Santorini is an island in the southern Aegean Sea about 120 miles (200 kilometers) southeast of Greece’s mainland. But the municipality of Santorini actually includes six islands – Santorini (also called Thira or Thera), Therasia, Nea Kameni, Palaia Kameni, Aspronisi, and Christiana. These six islands used to be one island until a volcanic eruption about 3,600 years ago caused the island to collapse in on itself, creating a massive caldera (pictured above) and six smaller islands.
There’s so much to do and see on Santorini, so here are 5 must-do experiences.
Oia is the most famous village on Santorini, known for its whitewashed buildings, blue domes, pedestrian streets, and sunsets. It’s on the northwest edge of the island and extends for about 1.2 miles (2 kilometers) along the edge of the caldera. The narrow streets and buildings are carved into the hill and built into niches and caves of the caldera.
You need to see the sunset at least once from Oia.
Other places to visit are the old windmills and at least one of the 70 whitewashed churches in the town. You can also visit the Naval Maritime Museum, a restored 19th-century mansion that displays rare figureheads, ancient nautical charts, seamen’s chests, old maritime equipment, and historic photographs, letters, and documents.
You also need to walk down to Amoudi Bay for great views of the town and the caldera, but the walk back up is rough, so any of the restaurants on the bay can call you a taxi.
The Fira to Oia Hike
Hiking from Fira to Oia (or Oia to Fira) takes you along the rim of the caldera through the villages of Fira, Firostefani, Imerovigli, and Oia. The hike can take about two hours if you’re walking at a steady pace and don’t stop very often. But the whole point of this hike is to stop and enjoy the views, so it can take as long as you want it to take.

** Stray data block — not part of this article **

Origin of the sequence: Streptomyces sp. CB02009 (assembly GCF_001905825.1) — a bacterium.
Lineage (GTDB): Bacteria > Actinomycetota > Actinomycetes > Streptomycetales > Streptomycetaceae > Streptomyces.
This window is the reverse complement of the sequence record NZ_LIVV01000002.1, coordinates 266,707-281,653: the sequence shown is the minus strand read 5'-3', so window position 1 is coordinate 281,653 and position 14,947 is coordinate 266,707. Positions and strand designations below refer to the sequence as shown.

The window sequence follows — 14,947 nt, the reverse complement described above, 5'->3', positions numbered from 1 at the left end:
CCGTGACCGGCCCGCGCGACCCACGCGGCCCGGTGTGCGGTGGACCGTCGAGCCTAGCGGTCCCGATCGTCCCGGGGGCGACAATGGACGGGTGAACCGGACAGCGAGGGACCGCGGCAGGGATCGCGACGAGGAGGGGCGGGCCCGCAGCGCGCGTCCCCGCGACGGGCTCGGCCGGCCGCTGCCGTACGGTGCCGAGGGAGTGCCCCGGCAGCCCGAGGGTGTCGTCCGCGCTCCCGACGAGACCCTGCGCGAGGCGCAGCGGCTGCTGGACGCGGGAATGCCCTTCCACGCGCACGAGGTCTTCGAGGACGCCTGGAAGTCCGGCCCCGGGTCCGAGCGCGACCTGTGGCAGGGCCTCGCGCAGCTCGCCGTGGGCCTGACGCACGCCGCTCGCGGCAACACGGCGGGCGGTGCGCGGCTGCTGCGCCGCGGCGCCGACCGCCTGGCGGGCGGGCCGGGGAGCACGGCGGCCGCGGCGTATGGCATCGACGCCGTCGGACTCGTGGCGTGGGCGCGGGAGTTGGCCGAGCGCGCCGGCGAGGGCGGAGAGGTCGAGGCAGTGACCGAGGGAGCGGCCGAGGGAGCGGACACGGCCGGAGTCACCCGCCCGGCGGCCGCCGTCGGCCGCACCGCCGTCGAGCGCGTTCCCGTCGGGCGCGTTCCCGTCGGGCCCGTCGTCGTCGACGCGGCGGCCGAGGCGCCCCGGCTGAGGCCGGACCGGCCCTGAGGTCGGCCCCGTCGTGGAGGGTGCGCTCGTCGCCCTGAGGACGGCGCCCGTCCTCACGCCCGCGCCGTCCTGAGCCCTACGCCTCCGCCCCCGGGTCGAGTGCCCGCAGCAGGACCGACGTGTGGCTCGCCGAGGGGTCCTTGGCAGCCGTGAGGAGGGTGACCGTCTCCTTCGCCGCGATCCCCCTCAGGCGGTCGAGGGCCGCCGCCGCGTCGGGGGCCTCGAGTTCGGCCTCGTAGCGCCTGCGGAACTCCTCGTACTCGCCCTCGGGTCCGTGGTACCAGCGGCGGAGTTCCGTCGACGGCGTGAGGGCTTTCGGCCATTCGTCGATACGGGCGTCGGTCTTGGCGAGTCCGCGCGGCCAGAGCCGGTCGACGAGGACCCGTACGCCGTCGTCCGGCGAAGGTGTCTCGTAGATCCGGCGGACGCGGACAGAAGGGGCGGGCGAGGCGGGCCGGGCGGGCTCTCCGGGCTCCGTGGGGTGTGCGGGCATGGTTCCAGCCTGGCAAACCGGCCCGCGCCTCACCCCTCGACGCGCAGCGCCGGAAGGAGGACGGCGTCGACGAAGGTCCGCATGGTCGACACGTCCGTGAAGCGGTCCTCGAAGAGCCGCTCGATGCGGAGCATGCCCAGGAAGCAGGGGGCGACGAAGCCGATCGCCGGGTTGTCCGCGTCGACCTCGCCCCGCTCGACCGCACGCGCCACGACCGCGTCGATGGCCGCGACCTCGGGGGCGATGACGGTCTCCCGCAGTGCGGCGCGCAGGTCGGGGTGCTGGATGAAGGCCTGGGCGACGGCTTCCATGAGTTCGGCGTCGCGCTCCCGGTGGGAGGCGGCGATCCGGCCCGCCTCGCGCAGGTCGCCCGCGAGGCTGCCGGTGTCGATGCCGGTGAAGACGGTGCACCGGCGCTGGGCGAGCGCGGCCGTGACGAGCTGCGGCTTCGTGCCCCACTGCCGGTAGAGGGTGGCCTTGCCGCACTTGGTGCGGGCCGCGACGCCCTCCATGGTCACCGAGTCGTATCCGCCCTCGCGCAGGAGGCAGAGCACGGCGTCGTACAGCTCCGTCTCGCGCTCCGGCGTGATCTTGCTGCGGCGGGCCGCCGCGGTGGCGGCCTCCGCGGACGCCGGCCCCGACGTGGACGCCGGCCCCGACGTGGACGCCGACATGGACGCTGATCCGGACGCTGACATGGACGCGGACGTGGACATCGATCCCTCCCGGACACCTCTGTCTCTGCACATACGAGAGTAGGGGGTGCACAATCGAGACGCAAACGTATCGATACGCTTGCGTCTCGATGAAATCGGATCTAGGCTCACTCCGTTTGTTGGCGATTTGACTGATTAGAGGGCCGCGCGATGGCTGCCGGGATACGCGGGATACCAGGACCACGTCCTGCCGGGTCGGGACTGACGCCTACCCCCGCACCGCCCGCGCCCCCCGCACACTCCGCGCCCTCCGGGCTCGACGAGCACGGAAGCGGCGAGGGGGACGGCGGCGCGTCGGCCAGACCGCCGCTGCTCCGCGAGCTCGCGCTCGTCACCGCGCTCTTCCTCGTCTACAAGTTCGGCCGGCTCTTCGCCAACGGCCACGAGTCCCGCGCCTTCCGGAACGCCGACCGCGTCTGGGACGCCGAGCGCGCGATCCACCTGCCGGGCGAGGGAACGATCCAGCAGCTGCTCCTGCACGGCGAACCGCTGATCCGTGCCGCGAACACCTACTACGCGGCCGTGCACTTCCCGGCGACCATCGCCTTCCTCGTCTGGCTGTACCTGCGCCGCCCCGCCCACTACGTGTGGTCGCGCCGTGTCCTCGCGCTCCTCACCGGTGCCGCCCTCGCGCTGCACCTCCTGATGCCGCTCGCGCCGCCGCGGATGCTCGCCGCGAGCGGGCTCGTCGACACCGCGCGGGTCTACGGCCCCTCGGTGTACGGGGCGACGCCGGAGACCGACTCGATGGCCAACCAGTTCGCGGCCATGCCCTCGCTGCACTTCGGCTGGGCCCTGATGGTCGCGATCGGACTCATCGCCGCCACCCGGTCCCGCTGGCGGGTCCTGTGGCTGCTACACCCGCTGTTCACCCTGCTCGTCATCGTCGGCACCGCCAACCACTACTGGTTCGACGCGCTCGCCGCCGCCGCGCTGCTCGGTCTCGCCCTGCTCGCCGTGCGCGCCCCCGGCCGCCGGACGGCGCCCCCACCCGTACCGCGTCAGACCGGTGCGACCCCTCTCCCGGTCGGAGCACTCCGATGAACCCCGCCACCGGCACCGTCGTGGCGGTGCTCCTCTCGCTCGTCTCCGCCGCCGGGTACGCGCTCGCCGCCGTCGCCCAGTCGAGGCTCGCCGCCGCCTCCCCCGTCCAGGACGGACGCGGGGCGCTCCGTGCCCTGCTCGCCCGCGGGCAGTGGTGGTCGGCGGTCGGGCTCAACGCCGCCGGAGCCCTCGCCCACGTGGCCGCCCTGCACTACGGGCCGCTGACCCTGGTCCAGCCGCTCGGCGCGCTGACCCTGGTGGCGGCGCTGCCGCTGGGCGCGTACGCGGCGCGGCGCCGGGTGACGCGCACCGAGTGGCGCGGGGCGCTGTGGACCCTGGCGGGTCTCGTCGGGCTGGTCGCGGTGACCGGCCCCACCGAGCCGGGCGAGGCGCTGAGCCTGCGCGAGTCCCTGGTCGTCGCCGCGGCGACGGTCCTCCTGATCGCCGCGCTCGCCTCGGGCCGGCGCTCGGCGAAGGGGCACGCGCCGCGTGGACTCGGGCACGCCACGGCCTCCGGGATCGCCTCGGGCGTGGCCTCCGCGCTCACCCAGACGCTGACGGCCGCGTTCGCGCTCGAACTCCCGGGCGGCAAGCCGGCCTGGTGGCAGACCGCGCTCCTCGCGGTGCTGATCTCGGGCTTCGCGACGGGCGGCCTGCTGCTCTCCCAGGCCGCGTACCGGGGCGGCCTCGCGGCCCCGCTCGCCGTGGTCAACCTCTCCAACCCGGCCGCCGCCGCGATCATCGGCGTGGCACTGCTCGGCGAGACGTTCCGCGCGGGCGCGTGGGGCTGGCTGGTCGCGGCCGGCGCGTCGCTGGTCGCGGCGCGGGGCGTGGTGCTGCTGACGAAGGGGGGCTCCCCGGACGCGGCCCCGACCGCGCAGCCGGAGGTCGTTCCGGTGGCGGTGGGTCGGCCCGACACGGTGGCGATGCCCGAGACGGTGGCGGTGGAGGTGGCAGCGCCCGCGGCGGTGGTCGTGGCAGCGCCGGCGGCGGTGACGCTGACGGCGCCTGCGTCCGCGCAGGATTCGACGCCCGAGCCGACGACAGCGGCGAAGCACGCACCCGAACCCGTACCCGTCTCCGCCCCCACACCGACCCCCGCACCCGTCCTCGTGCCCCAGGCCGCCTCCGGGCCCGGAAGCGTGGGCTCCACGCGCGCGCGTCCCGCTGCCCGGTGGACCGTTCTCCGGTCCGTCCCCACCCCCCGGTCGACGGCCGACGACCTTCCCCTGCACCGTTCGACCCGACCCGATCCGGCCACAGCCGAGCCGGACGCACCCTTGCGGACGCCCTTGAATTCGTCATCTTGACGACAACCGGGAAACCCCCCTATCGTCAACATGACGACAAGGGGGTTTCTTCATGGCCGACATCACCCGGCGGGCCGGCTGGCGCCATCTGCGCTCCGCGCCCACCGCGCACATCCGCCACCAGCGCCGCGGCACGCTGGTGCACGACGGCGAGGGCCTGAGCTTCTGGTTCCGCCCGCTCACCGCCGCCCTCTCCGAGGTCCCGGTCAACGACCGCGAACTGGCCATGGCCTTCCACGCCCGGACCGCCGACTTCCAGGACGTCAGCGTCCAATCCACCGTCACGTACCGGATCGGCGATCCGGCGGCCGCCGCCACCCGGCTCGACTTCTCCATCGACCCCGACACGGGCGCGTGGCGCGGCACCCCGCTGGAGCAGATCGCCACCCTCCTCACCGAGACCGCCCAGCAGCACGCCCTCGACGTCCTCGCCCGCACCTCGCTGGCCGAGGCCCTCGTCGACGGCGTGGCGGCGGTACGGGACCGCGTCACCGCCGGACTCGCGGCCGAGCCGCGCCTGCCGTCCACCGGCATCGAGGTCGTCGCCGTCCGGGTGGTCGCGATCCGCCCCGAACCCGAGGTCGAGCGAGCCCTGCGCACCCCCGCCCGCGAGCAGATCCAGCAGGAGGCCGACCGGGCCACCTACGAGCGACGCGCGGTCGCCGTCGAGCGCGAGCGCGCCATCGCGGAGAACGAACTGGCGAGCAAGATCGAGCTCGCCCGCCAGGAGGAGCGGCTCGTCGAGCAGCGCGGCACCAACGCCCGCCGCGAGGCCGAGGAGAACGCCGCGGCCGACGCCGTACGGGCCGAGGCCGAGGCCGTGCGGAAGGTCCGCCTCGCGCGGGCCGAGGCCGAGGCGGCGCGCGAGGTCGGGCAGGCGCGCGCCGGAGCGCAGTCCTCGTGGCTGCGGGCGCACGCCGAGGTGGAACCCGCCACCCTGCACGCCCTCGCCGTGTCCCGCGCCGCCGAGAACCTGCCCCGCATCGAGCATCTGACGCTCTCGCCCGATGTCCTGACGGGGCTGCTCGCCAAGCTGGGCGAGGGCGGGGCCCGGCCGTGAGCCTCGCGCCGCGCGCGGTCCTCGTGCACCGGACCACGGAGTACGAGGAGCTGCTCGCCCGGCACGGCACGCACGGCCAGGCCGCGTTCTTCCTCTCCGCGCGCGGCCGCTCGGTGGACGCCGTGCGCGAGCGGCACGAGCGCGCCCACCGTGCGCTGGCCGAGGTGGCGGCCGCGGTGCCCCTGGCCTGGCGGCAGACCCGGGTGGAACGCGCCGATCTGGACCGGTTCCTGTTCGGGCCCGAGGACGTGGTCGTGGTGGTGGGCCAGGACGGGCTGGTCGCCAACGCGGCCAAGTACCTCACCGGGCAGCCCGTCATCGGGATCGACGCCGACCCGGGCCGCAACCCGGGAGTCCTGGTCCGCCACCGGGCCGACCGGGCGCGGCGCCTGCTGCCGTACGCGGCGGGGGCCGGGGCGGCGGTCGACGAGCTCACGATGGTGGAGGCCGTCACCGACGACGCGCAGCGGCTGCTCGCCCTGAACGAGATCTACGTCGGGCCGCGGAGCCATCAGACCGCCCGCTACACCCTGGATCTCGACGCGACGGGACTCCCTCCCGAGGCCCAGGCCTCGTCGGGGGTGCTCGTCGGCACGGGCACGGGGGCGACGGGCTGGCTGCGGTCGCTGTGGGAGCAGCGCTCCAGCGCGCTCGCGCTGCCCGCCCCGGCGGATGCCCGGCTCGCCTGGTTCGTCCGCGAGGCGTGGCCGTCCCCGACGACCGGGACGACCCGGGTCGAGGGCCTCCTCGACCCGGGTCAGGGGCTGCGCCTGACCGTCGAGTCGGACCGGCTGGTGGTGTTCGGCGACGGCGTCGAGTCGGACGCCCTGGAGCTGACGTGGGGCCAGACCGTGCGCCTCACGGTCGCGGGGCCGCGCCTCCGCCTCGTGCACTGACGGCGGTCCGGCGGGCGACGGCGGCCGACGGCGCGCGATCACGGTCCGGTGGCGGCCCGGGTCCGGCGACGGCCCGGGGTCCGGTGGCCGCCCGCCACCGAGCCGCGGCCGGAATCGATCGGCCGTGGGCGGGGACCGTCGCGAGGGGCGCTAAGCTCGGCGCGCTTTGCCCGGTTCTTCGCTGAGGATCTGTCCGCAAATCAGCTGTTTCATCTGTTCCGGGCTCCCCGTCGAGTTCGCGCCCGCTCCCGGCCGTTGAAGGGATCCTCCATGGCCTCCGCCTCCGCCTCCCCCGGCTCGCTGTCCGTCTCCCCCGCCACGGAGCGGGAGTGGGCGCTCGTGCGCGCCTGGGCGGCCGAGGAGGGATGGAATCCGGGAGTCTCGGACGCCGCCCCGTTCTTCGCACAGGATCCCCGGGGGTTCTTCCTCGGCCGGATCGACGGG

At roughly 6.5 miles (10.5 kilometers), the path alternates from sidewalk to cobblestone to dirt path. Terrain wise, the walk isn’t difficult, but it’s long, and parts of the trail are uphill. Make sure you have plenty of water, and in the summer, you should start early in the day or the late in the afternoon to avoid the peak heat.
This trail isn’t meant for strollers or bikes. Entering “Fira to Oia” on Google Maps will give you a walking route that skips some of the best views. You should stay on a footpath almost the whole time. If you’re walking on a road with cars (except for one short stretch between Imerovigli and Oia), you’re doing it wrong and missing out on some stellar views.
Sail around Santorini
As impressive as the caldera is when you’re standing on its edge, looking down at water where land used to be, you also need to see the caldera from the water.
Some tours go to different beaches around Santorini, some boats visit the other islands, some tours stop so you can swim in hot springs, and some boat anchor so you can eat dinner on the water and watch the sunset.
I did the Santorini Platinum: Luxurious Small-Group Catamaran Cruise, but you can find a cruise around the island that suits your budget, time frame, and interests.
Hike to Skaros Rock
Skaros Rock is a conical peninsula with a large rock formation on the top near the town of Imerovigli that was once home to a castle that protected the island from pirates. Ruins of the castle can still be seen on top of the rock.
It’s about an hour walk (round trip) to and from Skaros Rock from Imerovigli, but that’s not including any exploring you do on and around the rock once you get there. You can detour to Skaros Rock from the Fira to Oia hiking trail, or you can explore Skaros and Imerovigli as a separate excursion.
Start at the Grace Santorini Hotel in Imerovigli, go past the Church of Agios Georgics, and then you’ll see the path to Skaros. You’ll climb down for a while, then come to another church at the base of Skaros Rock. You can take a steep path up to the top of the rock, but the views from the base of the rock are spectacular if the climb isn’t for you.
A Food and Wine Tour
Thanks to its rich volcanic soil, Santorini is renowned for its vineyards, fava, cherry tomatoes, and other produce and crops. You can do a food tour through one of the island’s 18 wineries, or there is an abundance of tour options to choose from on Trip Advisor and Santorini Tours.
I did the Eat & Walk Santorini Food Tour through Airbnb, which included wine, beer, and olive oil tasting in addition to an abundance of local dishes. This tour also doubled as a walking tour of the town of Fira. Find a food and wine/beer tour in a town you want to visit with the culinary emphasis you’re looking for, then sit back and enjoy.